I thought I knew how to create and maintain a reasonably balanced life.
After all, Sweetie and I had moved across the country to completely change our lifestyle, from the fast-paced, competitive, vibrant, opportunistic city of Toronto, to the seasonally sleepy, remote, fantastically wild rural Ucluelet. I loved the change.
And I loved life in Ucluelet. There are elements of life on the coast which I constantly appreciated, which never ceased being spectacular or fill me with joy.
The sea lions in Ukee bark all the time. You can hear them pretty much all year, these mighty animals, bears of the sea, jostling for a piece of the dock, for dominance, for just pure magnificence. Occasionally their barking would inspire me to dream about them, to join them in their bodies as they flew and twisted underwater, where most of their life and the greatest dangers existed. I miss them.
Bald eagles are everywhere up there. I would see them nearly every day, and it never got old. Sometimes I could coax one to fly over me and check me out, with my poor imitation of their cascading, flute-y salutation whistle. I miss them.
The wilderness pressed in from all sides. Humanity’s mark was everywhere, yes, but the forest had reclaimed itself, and the massive provincial parks sheltered thousand-year old trees, endangered species, miles of beaches which would whisper secrets of wolves, cougars, changing tides. It felt *right*. I miss it.
It had really seemed as though I had achieved a beautiful and balanced life. Part time hospital job in a community where being part of the hospital became a part of my identity. Friends at work where there is a strong culture of hugging. A team of people I admire, the nurses and docs, the lab folks, the housekeeping staff, mental health, admitting, administration – all working together, sometimes at significant personal cost, bonded by the isolation, the challenge of acute traumas, the work ethic, and the dedication it takes to be a part of rural health care. I miss them so much.
And my psychic business, of course – thankfully, one of the few things I was able to take with me.
All of it together was a beautiful, balanced life – or so it would seem… See, it was never actually balanced. Not really. I am still struggling to reconcile that.
Our housing in ten years had never really stabilized. Even living in our rental house, I knew it could be pulled out from under us at any time. It was getting tiring, having that hang over us. The cost of living was inflating every year, and we were still living in an area with seasonal work. In planning for our long-term future it was pretty clear we were not able to save enough, or make more, and we had seen what happens to locals who lived the shifting Ukee life for decades and hit 65 with no retirement savings. Insecurity became greater, dark uncertainty yawned ahead, until one final inciting incident would painfully limit their options.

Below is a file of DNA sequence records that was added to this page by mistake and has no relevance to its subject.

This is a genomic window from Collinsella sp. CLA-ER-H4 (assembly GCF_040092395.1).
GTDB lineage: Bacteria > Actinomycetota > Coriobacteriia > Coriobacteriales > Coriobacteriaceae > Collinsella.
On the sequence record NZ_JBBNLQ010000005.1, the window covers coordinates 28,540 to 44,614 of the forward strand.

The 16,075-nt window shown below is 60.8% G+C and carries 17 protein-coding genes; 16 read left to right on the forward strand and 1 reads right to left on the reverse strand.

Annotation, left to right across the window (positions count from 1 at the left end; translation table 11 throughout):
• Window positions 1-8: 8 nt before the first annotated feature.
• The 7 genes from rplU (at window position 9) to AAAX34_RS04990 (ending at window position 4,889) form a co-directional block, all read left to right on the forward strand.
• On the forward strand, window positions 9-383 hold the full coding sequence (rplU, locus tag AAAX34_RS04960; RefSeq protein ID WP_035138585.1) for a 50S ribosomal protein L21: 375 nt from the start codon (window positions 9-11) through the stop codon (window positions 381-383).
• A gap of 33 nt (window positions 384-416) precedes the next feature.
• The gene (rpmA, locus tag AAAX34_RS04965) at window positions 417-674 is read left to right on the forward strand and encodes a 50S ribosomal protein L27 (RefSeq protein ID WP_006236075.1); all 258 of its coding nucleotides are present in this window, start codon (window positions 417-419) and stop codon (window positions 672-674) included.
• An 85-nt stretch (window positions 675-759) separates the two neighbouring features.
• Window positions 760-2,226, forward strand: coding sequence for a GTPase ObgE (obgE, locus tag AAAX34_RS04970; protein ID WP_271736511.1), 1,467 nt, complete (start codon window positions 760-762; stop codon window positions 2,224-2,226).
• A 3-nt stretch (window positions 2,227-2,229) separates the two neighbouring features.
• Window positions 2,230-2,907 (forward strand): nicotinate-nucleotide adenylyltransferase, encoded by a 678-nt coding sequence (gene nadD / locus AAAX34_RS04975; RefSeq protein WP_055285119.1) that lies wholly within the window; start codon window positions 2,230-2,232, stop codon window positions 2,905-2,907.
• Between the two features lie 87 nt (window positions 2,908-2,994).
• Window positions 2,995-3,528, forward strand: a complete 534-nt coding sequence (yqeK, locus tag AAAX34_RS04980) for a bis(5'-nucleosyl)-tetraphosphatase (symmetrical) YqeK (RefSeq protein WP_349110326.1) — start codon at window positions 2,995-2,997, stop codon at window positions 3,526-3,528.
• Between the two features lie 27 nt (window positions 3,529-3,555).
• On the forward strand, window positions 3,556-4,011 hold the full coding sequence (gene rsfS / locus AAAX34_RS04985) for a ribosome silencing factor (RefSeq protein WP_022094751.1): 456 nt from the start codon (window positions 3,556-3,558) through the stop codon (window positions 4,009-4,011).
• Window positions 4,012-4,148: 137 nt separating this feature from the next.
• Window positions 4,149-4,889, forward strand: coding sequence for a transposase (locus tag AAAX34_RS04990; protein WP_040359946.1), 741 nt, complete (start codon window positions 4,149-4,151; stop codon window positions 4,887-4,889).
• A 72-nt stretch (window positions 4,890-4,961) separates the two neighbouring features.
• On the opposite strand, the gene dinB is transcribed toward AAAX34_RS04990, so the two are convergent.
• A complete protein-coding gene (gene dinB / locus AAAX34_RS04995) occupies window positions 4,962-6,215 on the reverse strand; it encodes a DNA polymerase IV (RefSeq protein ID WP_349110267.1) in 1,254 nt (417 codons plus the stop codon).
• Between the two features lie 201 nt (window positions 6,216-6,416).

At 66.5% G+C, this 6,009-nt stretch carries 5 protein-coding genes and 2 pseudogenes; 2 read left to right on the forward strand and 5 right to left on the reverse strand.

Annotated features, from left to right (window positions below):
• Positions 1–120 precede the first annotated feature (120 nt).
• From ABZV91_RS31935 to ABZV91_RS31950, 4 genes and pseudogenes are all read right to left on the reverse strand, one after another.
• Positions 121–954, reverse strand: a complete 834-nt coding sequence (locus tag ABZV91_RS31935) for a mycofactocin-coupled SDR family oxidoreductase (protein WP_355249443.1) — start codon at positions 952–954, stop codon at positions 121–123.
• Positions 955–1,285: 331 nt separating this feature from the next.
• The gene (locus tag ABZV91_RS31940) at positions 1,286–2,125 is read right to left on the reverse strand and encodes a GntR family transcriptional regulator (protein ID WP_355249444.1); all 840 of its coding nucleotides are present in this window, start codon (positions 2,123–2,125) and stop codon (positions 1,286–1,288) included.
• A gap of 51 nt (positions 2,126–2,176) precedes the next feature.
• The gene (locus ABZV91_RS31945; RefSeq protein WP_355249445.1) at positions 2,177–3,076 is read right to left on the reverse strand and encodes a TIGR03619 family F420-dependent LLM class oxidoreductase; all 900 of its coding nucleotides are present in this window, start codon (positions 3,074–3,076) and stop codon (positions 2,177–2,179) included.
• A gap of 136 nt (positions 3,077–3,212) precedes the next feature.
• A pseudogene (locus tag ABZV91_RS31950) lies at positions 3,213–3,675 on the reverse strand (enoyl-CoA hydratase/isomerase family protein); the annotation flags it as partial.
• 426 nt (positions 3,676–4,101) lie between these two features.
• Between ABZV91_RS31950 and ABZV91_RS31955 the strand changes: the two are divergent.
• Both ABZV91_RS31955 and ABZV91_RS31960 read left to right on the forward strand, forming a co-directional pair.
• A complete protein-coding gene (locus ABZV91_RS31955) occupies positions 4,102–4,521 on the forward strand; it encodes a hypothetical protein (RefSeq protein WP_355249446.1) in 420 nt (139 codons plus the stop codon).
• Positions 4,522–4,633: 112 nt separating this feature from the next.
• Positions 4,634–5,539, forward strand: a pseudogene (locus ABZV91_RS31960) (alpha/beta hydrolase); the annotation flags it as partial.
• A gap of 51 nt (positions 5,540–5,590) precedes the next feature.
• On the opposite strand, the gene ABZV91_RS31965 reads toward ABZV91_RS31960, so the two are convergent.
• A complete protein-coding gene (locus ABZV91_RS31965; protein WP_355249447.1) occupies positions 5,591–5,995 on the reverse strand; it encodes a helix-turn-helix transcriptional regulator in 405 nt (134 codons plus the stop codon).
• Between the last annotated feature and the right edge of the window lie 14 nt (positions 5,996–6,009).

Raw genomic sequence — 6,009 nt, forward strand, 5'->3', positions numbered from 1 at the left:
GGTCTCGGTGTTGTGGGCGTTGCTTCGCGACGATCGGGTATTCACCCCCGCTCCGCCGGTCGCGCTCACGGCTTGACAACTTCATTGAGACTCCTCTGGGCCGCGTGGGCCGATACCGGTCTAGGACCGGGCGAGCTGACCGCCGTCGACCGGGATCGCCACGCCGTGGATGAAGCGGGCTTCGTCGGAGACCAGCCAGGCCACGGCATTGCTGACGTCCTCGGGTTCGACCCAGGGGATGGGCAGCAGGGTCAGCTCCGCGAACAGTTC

We knew we should make a change, and in fact we had been tentatively planning to leave the coast in September after our wedding… but we couldn’t agree on where to go, so we decided to stay. After all, it was hard, choosing to leave what we had behind.
I am grateful for every day we had on the coast. I never stopped appreciating it’s beauty, and our good fortune to live there for 10 years.
Y’all, leaving it behind is so hard.
Now, I’m working a full-time, year-round job, so is my Sweetie, and we are living in a pretty awesome city. There are a lot of things here that I enjoyed about Toronto, and missed, and there is still access to beaches, big city parks, and I can still walk from my place to go on a whale watch. As far as cities go, this is a spectacular choice.
Victoria is one of North America’s oldest cities, and it feels like a city. It will take me a while to adapt, to try to find a new sort of balance here, which is why I’ve been thinking of balance so much lately.
My life in Ukee was superficially balanced, but there was strain at the seams. Sweetie and I didn’t have much time together due to our work schedules, and when one of us was working the other didn’t typically have the car, so we hadn’t been accessing the beaches and more remote areas as frequently. The balance had been wobbling for a while.
We have cleared many hurdles to make this change. My new job is *so different* from my TGH job, but there is a lot more potential for growth.
I don’t have a balance here yet, everything feels like it’s taking a lot more effort, and through this adjustment I’m carrying the background mantra of my grief. I miss the sea lions, the eagles, the trees, and all my friends. I can’t help it. It feels selfish or spoiled to be sad to move here to Victoria, a dream destination city which seems like a great balance between our new life and the old, and loss is a part of life. This isn’t a bad thing, this change, it’s just big, and it’s asking a lot of me. I try and often succeed in pep-talking myself back into my preferred positive mindset, but I don’t force it. So I might give voice to some of that here, because you my friends, have always been kind and compassionate readers of my not so secret diary.
Superficially, my life is very imbalanced right now. I went from a job of colleagues and friends, to an office setting physically removed entirely from patient care and care teams, from a place where people hugged me, asked how I was, and meant it, to an office with constantly rotating staff and a crisp, saran-wrap separation of professionalism between each of us.
I think I can see some opportunity to move into positions that may bring me back in closer proximity to patient care teams, or to have a bigger impact in supporting those teams.
While I don’t have balance right now, what I do feel is… a forward momentum.